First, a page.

Kimes isn’t woman enough for the position ESPN placed her in. She’s not qualified. ESPN is trying to pass her off as an NFL expert able to debate football at the same level as former players. That’s a space meant for former NFL players and coaches. Adam Schefter, ESPN’s top football newsbreaker, isn’t debating football with Marcus Spears, a former NFL player. Schefter provides information and leaves the football debates to players and coaches.
Weak men, in the name of diversity, put Kimes in position to fail. The consequence of the emasculation of debate includes the perversion of sports debate. It’s why so much time and energy are now wasted on analyzing fashion, dating lives, emotions, and social issues attached to sports.
Maria Taylor can talk for hours about how football players should feel about the death of Saint George Floyd. Taylor can offer a credible opinion on whether LeBron James likes Kyrie Irving. Should Tristan Thompson break up with Khloe Kardashian? Was Drew Brees racist for defending the national anthem? Is Colin Kaepernick a hero for kneeling?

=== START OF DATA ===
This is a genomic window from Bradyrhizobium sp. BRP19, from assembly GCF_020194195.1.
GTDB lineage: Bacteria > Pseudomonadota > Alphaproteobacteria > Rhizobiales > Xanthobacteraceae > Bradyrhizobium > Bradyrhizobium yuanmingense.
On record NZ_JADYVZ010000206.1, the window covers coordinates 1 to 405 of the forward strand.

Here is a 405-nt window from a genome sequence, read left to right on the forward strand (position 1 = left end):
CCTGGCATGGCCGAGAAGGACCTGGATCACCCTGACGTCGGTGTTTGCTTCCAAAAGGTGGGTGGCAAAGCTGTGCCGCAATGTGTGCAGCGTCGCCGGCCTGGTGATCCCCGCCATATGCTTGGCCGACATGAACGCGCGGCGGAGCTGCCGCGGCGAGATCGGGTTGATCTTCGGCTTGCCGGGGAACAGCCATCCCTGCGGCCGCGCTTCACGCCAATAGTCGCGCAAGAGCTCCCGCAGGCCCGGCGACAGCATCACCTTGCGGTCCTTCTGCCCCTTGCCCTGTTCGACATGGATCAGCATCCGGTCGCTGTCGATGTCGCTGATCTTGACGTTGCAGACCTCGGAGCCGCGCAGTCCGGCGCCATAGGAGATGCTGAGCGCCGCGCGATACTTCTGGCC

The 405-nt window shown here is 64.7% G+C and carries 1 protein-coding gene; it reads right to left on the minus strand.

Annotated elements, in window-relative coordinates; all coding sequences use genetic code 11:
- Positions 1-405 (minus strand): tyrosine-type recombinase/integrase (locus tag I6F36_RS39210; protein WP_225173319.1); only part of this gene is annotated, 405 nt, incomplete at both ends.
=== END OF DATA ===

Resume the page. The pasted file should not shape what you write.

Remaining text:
Women can talk about all of this stuff. Some of it is interesting. But is it truthful? It can’t be when many of them spend every waking moment in fear of receiving angry emails or tweets.
As men, we’ve adopted the female standard that words break as many bones as sticks and stones. This is why so many male broadcasters on ESPN have resorted to crying on air for no good reason. Randy Moss, Ryan Clark, and Kirk Herbstreit.
Weak men turn incredibly phony, dishonest, and weak around women, particularly attractive women. We’ll do almost anything to please a woman. Lying and crying are easy.
Pretending that Mina Kimes is a football expert? We can do that all day and twice on Sundays.